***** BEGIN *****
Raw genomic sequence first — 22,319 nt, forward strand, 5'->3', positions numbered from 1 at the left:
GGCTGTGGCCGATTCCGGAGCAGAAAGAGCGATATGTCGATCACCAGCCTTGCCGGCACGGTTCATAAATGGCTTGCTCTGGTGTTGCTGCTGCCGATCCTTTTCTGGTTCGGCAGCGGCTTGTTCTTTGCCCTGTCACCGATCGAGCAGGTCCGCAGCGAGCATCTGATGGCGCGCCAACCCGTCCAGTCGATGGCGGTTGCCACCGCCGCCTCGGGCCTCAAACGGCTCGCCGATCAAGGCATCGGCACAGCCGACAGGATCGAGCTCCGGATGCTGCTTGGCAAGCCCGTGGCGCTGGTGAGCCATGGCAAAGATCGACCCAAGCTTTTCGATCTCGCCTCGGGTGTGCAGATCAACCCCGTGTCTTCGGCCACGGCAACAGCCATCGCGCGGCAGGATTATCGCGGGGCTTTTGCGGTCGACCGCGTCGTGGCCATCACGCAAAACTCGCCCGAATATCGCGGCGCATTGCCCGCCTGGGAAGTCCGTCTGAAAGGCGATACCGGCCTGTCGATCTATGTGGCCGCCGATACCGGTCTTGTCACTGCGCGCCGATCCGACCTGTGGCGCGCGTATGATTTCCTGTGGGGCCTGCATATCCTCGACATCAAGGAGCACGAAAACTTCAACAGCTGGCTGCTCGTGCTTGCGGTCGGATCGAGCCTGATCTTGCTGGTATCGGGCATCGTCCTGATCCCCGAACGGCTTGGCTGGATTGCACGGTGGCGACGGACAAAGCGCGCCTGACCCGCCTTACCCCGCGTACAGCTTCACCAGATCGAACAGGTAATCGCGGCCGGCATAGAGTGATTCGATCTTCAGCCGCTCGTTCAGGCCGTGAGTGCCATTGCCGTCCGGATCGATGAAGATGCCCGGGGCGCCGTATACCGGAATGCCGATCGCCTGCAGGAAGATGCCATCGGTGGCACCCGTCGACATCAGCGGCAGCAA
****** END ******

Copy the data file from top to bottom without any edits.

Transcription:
Raw genomic sequence first — 22,319 nt, forward strand, 5'->3', positions numbered from 1 at the left:
GGCTGTGGCCGATTCCGGAGCAGAAAGAGCGATATGTCGATCACCAGCCTTGCCGGCACGGTTCATAAATGGCTTGCTCTGGTGTTGCTGCTGCCGATCCTTTTCTGGTTCGGCAGCGGCTTGTTCTTTGCCCTGTCACCGATCGAGCAGGTCCGCAGCGAGCATCTGATGGCGCGCCAACCCGTCCAGTCGATGGCGGTTGCCACCGCCGCCTCGGGCCTCAAACGGCTCGCCGATCAAGGCATCGGCACAGCCGACAGGATCGAGCTCCGGATGCTGCTTGGCAAGCCCGTGGCGCTGGTGAGCCATGGCAAAGATCGACCCAAGCTTTTCGATCTCGCCTCGGGTGTGCAGATCAACCCCGTGTCTTCGGCCACGGCAACAGCCATCGCGCGGCAGGATTATCGCGGGGCTTTTGCGGTCGACCGCGTCGTGGCCATCACGCAAAACTCGCCCGAATATCGCGGCGCATTGCCCGCCTGGGAAGTCCGTCTGAAAGGCGATACCGGCCTGTCGATCTATGTGGCCGCCGATACCGGTCTTGTCACTGCGCGCCGATCCGACCTGTGGCGCGCGTATGATTTCCTGTGGGGCCTGCATATCCTCGACATCAAGGAGCACGAAAACTTCAACAGCTGGCTGCTCGTGCTTGCGGTCGGATCGAGCCTGATCTTGCTGGTATCGGGCATCGTCCTGATCCCCGAACGGCTTGGCTGGATTGCACGGTGGCGACGGACAAAGCGCGCCTGACCCGCCTTACCCCGCGTACAGCTTCACCAGATCGAACAGGTAATCGCGGCCGGCATAGAGTGATTCGATCTTCAGCCGCTCGTTCAGGCCGTGAGTGCCATTGCCGTCCGGATCGATGAAGATGCCCGGGGCGCCGTATACCGGAATGCCGATCGCCTGCAGGAAGATGCCATCGGTGGCACCCGTCGACATCAGCGGCAGCAA